RECENT BIG FIRES
(Specially Reported for FIRE AND WATER ENGINEERING.)
The following are among the important recent fires occurring in various sections of the country which have been specially reported to FIRE AND WATER ENGINEERING :
High Pressure System Saves Engle Building at Jackson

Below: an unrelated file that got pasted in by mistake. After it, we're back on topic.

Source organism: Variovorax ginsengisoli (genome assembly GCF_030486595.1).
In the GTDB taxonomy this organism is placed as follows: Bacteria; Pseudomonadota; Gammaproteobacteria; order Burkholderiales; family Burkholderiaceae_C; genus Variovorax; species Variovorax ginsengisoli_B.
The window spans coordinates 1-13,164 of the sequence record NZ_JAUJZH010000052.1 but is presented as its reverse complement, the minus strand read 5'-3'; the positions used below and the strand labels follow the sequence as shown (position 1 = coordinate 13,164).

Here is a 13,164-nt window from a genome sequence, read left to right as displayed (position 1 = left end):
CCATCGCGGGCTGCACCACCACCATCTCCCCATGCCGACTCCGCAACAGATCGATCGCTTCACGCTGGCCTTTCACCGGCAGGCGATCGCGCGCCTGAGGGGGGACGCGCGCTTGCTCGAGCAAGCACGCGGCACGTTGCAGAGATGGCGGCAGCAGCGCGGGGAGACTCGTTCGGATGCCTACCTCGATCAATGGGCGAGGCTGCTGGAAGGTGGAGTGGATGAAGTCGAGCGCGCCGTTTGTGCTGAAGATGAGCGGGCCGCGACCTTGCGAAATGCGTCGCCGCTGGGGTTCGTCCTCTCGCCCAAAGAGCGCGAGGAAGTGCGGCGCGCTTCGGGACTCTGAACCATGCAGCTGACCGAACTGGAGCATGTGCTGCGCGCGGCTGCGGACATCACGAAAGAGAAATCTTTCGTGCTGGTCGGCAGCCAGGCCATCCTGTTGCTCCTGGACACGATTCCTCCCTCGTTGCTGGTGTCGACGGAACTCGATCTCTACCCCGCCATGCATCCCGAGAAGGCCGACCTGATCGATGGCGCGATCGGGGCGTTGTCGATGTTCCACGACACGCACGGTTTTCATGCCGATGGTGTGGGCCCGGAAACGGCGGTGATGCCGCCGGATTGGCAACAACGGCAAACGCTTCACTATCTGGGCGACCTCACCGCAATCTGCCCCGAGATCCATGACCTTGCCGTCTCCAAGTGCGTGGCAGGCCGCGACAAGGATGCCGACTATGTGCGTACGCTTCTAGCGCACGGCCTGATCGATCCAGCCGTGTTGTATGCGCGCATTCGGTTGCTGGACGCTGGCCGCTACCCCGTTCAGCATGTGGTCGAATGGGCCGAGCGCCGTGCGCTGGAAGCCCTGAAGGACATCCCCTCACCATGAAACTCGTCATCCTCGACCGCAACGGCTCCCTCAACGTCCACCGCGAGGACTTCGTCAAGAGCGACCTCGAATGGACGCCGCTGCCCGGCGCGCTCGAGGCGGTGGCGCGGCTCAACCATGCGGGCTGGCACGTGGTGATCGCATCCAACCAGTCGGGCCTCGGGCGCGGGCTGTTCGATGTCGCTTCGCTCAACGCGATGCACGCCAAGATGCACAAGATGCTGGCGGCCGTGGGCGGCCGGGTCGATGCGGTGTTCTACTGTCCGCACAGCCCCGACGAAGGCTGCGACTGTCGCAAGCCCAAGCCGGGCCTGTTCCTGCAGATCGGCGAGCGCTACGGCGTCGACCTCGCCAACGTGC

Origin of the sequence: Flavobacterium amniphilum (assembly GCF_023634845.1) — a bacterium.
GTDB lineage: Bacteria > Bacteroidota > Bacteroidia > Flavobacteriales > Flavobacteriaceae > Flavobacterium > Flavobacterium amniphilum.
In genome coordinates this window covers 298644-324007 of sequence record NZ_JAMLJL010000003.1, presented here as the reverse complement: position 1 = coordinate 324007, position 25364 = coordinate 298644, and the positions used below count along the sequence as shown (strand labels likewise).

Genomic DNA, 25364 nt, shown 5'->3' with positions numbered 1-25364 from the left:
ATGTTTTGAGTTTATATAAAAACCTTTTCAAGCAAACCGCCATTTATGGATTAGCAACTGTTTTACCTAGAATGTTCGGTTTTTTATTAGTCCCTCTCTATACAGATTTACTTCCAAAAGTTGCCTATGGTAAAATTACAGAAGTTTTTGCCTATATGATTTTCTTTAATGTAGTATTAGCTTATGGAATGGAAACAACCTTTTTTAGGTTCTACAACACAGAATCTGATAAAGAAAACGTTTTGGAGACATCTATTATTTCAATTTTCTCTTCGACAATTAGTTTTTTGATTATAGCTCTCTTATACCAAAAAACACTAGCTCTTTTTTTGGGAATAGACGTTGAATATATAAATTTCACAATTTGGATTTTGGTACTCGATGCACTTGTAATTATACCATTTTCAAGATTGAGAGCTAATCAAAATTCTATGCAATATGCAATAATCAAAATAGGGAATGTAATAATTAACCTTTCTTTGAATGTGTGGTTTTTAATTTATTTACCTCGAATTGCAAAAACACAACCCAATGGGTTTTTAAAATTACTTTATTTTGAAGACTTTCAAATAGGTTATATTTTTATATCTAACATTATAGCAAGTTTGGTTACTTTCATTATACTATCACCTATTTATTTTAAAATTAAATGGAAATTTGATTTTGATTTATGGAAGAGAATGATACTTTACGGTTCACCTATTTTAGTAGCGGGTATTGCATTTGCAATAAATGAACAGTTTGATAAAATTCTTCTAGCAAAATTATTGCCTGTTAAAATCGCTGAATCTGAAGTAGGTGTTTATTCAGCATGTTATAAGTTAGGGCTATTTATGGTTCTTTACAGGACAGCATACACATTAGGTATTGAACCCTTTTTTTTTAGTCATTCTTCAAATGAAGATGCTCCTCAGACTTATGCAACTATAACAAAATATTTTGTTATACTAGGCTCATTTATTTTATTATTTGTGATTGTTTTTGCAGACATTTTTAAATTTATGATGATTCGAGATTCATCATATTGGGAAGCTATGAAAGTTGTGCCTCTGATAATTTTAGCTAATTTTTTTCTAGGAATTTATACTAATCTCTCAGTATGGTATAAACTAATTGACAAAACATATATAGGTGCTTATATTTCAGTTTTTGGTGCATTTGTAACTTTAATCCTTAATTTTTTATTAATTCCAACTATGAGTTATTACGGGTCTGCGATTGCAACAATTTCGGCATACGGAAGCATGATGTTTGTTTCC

The L. Engle Building, containing several small establishments and stores, in the central portion of Jacksonville, Fla., was found to be on fire recently by a citizen passing at the time. He telephoned an alarm at once, to which the fire department, under command of Chief T. W. Haney, responded promptly. The fire started, from an unknown cause, on the third floor rear, at 7 :35 a. m., in the furniture store, and had gained great headway when the department arrived, but, in spite of this fact, the firemen succeeded in confining it to the floor in which it originated. The buildng, which was 17 years old, was three stories in height, and constructed of brick, 105x 105 feet in area, with partition walls. In the 70-foot street on which the building stood, and other adjoining avenues, were both high and low pressure mains of 8 and 12 inches, the low pressure at 00 and the high at 175 pounds, and this fact contributed largely to the success of the firemen in preventing the spread of the flames. The apparatus in use, another important feature in success of the department, were three pumpers, two combination cars, two high pressure hose wagons, one aerial ladder truck, two city service ladder trucks, all of AmericanLaFrance make, and two horse-drawn hose wagons. There were six low pressure double 4 and 6 inch hydrants and six high pressure three-way hydrants, with one 3-inch and two 2 1/2-inch openings, spaced 300 to 350 feet apart for the low, and 150 to 210 for the high, available. In all 15 streams were thrown, two engine, five from the high pressure, and six from the low pressure hydrants. There were 9,000 feet of hose laid, of which one length burst, and the nozzle sizes used were 1 1/16 to 1 1/2 inches. There were also used five lines of 3-inch hose, with nozzles of 1 1/2 inches, in connection with the high pressure system. The water supply is by direct pumping. The advantage of the high-pressure system which Jacksonville has installed is well illustrated by this fire, which, though threatening to become a very severe one, was so quickly controlled by the department, with comparatively small loss. The building was valued at $75,000, and the loss was only about $12,000. The contents, valued at $70,000, sustained a loss of $40,000. The illustrations show the firemen at work at different periods of the fire, using the high pressure streams to good advantage.